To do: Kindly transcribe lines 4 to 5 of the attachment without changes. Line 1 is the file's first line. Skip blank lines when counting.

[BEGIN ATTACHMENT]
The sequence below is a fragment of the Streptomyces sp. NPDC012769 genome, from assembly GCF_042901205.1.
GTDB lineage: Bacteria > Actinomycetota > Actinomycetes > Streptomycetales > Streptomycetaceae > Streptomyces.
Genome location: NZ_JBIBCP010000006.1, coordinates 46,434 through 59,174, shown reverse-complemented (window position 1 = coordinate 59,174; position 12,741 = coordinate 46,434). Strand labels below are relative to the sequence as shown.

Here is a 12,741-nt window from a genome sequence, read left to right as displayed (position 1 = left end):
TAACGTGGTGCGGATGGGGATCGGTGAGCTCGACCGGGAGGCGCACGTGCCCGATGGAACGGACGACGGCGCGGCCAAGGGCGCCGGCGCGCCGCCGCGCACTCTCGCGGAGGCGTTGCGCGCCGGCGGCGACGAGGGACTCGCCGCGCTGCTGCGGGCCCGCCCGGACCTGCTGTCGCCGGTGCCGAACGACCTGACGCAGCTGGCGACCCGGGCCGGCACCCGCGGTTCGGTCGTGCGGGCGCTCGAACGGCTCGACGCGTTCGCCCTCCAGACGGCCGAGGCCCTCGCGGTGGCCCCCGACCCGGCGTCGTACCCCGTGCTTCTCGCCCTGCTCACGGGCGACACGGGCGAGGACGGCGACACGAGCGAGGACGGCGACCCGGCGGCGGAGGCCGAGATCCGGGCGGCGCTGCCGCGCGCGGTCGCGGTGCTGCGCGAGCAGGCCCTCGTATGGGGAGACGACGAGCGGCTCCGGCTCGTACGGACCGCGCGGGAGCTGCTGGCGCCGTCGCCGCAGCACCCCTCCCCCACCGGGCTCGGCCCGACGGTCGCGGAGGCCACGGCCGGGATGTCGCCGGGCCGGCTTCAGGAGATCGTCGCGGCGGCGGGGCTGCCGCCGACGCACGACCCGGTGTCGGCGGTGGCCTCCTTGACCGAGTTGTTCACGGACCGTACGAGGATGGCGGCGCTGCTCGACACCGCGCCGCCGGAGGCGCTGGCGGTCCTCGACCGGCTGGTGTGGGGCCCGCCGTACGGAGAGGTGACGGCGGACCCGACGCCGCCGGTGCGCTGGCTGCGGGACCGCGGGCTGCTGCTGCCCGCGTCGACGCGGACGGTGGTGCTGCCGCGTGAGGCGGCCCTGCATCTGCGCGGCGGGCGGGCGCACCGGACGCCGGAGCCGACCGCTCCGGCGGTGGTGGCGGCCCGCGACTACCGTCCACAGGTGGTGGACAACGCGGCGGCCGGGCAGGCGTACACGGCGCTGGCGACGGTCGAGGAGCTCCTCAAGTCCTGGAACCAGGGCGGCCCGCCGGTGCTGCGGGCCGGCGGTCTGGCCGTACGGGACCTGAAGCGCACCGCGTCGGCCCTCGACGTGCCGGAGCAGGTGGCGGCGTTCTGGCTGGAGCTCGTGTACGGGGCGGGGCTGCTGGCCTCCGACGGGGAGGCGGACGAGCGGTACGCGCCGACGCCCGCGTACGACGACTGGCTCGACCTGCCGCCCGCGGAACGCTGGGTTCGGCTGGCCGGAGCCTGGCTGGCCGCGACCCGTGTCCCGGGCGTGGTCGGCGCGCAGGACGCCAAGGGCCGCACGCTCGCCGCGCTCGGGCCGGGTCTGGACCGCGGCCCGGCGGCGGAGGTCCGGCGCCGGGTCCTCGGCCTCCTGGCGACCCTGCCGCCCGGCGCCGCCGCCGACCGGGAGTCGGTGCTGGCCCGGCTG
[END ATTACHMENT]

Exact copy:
Here is a 12,741-nt window from a genome sequence, read left to right as displayed (position 1 = left end):
TAACGTGGTGCGGATGGGGATCGGTGAGCTCGACCGGGAGGCGCACGTGCCCGATGGAACGGACGACGGCGCGGCCAAGGGCGCCGGCGCGCCGCCGCGCACTCTCGCGGAGGCGTTGCGCGCCGGCGGCGACGAGGGACTCGCCGCGCTGCTGCGGGCCCGCCCGGACCTGCTGTCGCCGGTGCCGAACGACCTGACGCAGCTGGCGACCCGGGCCGGCACCCGCGGTTCGGTCGTGCGGGCGCTCGAACGGCTCGACGCGTTCGCCCTCCAGACGGCCGAGGCCCTCGCGGTGGCCCCCGACCCGGCGTCGTACCCCGTGCTTCTCGCCCTGCTCACGGGCGACACGGGCGAGGACGGCGACACGAGCGAGGACGGCGACCCGGCGGCGGAGGCCGAGATCCGGGCGGCGCTGCCGCGCGCGGTCGCGGTGCTGCGCGAGCAGGCCCTCGTATGGGGAGACGACGAGCGGCTCCGGCTCGTACGGACCGCGCGGGAGCTGCTGGCGCCGTCGCCGCAGCACCCCTCCCCCACCGGGCTCGGCCCGACGGTCGCGGAGGCCACGGCCGGGATGTCGCCGGGCCGGCTTCAGGAGATCGTCGCGGCGGCGGGGCTGCCGCCGACGCACGACCCGGTGTCGGCGGTGGCCTCCTTGACCGAGTTGTTCACGGACCGTACGAGGATGGCGGCGCTGCTCGACACCGCGCCGCCGGAGGCGCTGGCGGTCCTCGACCGGCTGGTGTGGGGCCCGCCGTACGGAGAGGTGACGGCGGACCCGACGCCGCCGGTGCGCTGGCTGCGGGACCGCGGGCTGCTGCTGCCCGCGTCGACGCGGACGGTGGTGCTGCCGCGTGAGGCGGCCCTGCATCTGCGCGGCGGGCGGGCGCACCGGACGCCGGAGCCGACCGCTCCGGCGGTGGTGGCGGCCCGCGACTACCGTCCACAGGTGGTGGACAACGCGGCGGCCGGGCAGGCGTACACGGCGCTGGCGACGGTCGAGGAGCTCCTCAAGTCCTGGAACCAGGGCGGCCCGCCGGTGCTGCGGGCCGGCGGTCTGGCCGTACGGGACCTGAAGCGCACCGCGTCGGCCCTCGACGTGCCGGAGCAGGTGGCGGCGTTCTGGCTGGAGCTCGTGTACGGGGCGGGGCTGCTGGCCTCCGACGGGGAGGCGGACGAGCGGTACGCGCCGACGCCCGCGTACGACGACTGGCTCGACCTGCCGCCCGCGGAACGCTGGGTTCGGCTGGCCGGAGCCTGGCTGGCCGCGACCCGTGTCCCGGGCGTGGTCGGCGCGCAGGACGCCAAGGGCCGCACGCTCGCCGCGCTCGGGCCGGGTCTGGACCGCGGCCCGGCGGCGGAGGTCCGGCGCCGGGTCCTCGGCCTCCTGGCGACCCTGCCGCCCGGCGCCGCCGCCGACCGGGAGTCGGTGCTGGCCCGGCTG